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Coffee County Grand Jury Meets

grand juryThe Coffee County Grand jury met Tuesday to consider 48 cases that were bound over to it from the General Sessions courts.
There were also 37 sealed or original cases that were considered by the secret panel. Those cases are those that were presented straight to the grand jury by law enforcement. Those cases usually include drugs or other cases that have not been through the court system.
Those named in sealed indictments will be arrested and booked into the Coffee County Jail on the charges.
All of those indicted will appear in Coffee County Circuit Court for arraignment and a court date to be set.

Your Social Security Number May Have Been Used On Someone Else’s Taxes

TAX2April 15 is “Tax Day” and some area residents have had the rude awakening that their Social Security numbers were stolen. The residents found out when they filed their income tax forms this year with the Internal Revenue Service. They were told that their Social Security numbers had been used by other filers.
When the people check with the IRS they confirm the fraudulent actions.
Some of those who have experienced the problem had earlier been told that their information had been hacked when thieves hacked their insurance carrier.

Weekly Gas Prices

gas prices 5Gas prices continue to fluctuate as refineries begin to move out of the spring maintenance season and prepare for the summer driving season. The national average for a gallon of regular unleaded gasoline is $2.39, down a fraction of a cent from last week. Motorists continue to enjoy significant year-over-year savings, paying $1.24 per gallon less than last year.
“There is a real possibility we could see prices drop to nearly $2 in some regions,” said Josh Carrasco, spokesperson, AAA – The Auto Club Group. “Cheap crude oil should continue to place downward pressure on gas prices, barring any unforeseen events, such as refinery outages or hurricanes.”
The EIA has forecast a national average of $2.45 for April through September, and an average of $2.40 for the 2015 calendar year.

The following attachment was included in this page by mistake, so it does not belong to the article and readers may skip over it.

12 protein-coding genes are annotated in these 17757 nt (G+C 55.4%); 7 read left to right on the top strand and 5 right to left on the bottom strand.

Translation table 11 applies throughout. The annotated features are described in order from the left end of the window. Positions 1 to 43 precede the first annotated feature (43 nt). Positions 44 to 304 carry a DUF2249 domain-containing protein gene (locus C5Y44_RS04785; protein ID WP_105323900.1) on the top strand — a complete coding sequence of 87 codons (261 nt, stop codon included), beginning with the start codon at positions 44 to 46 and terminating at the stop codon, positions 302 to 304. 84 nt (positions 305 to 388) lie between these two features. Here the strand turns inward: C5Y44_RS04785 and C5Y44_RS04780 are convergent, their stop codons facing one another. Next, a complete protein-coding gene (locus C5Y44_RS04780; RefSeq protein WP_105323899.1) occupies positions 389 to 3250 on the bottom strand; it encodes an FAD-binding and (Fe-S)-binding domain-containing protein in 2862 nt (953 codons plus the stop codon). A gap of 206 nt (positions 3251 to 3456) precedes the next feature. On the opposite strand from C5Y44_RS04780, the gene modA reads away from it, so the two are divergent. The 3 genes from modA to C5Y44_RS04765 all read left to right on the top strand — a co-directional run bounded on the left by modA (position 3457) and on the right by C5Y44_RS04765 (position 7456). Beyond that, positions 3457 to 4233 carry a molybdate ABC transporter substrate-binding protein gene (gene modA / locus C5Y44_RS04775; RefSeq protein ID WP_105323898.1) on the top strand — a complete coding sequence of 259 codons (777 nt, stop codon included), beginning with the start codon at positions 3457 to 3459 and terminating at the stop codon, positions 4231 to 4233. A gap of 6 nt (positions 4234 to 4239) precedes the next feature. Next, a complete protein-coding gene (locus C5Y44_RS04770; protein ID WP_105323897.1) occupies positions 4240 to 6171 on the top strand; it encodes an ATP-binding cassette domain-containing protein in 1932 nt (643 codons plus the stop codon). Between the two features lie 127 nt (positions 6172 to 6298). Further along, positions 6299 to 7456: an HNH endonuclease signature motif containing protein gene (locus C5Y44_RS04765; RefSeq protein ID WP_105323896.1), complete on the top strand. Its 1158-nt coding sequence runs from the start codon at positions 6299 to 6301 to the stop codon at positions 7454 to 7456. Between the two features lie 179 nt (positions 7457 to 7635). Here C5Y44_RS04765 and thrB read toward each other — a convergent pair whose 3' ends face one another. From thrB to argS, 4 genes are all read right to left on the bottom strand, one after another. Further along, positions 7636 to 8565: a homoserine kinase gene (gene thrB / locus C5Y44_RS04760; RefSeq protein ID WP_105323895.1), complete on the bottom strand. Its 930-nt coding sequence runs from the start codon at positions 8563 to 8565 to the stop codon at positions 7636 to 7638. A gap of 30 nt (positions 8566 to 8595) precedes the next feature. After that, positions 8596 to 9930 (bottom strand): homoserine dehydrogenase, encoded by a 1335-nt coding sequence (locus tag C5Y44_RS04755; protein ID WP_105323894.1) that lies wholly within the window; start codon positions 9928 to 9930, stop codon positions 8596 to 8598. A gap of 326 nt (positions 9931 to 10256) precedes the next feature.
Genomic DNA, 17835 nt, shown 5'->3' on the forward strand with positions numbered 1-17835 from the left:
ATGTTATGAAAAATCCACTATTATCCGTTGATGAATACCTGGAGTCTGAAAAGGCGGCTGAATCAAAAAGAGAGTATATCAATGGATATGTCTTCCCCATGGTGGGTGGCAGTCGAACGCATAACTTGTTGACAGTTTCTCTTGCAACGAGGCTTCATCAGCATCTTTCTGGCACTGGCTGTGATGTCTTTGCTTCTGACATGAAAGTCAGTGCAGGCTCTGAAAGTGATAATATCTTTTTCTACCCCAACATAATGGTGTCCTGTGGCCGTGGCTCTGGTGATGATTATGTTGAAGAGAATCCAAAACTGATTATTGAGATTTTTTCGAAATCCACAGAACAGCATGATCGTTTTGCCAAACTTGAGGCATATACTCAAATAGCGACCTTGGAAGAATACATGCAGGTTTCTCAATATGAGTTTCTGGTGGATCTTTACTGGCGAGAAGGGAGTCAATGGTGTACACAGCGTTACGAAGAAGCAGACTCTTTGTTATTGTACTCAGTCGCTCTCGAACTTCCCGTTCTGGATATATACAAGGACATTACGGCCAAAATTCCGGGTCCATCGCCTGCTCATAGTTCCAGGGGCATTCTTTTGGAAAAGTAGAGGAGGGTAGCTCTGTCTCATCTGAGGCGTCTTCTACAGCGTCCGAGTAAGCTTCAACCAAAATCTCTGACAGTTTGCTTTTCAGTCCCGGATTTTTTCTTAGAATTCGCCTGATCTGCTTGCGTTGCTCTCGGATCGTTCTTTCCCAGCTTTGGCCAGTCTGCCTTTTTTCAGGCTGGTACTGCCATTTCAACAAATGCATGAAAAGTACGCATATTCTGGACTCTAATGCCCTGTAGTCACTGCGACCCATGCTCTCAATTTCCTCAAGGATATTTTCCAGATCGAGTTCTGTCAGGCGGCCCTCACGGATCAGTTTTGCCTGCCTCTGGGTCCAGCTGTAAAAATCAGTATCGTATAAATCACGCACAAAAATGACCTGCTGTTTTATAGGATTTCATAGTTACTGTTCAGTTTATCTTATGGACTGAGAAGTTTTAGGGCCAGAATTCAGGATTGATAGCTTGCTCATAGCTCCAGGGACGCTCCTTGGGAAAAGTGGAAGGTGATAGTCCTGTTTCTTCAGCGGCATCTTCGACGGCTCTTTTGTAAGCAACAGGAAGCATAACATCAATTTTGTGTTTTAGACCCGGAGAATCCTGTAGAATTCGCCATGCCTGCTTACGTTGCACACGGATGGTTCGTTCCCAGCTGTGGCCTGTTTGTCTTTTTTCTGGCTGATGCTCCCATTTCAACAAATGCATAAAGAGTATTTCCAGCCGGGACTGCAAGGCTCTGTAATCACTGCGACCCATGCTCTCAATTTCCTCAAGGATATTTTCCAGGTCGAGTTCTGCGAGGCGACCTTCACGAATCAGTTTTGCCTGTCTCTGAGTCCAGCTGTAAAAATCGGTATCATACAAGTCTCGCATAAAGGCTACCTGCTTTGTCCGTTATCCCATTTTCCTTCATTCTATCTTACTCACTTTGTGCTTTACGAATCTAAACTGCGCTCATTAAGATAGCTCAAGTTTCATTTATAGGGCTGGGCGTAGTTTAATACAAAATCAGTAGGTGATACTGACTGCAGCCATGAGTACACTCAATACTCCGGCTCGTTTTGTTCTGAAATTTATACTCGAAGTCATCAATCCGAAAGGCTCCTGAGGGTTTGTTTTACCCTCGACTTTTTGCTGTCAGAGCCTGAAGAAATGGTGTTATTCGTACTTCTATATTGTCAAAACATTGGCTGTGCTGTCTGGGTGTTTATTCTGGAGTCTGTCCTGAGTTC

In Tennessee, the average price per gallon is $2.14, 1 cent less than last week and $1.33 less than a year ago.
The low price in Manchester is $2.09 and in Tullahoma the low price per gallon is $2.07.

53 Applicants Want To Grow Hemp

HempTennessee’s Department of Agriculture says it has received 53 applications seeking approval to grow industrial hemp.
The Knoxville News Sentinel reports the applicants will serve as test cases for the state law if the U.S. Drug Enforcement Administration gives its approval to the project.
Officials say industrial hemp is the same plant species of marijuana, but it has a significantly lower content of THC, the part that makes you high. It can be used in a variety of products, including fabric, textiles, fibers and foods.
The DEA has asked state officials for more details on planned uses for the crop.
Those who applied to grow hemp asked for plots ranging from one-tenth of an acre in Nashville to more than 900 acres in Memphis. Most sought approval to grow the crop on 5 acres or land or less.

ADA Anniversary: Wheels of Change Roll Through Tennessee

The ADA Legacy Tour travels to 48 states over the next year to celebrate the 25th anniversary of the Americans with Disabilities Act. Photo courtesy of ADA Legacy Tour.

The ADA Legacy Tour travels to 48 states over the next year to celebrate the 25th anniversary of the Americans with Disabilities Act. Photo courtesy of ADA Legacy Tour.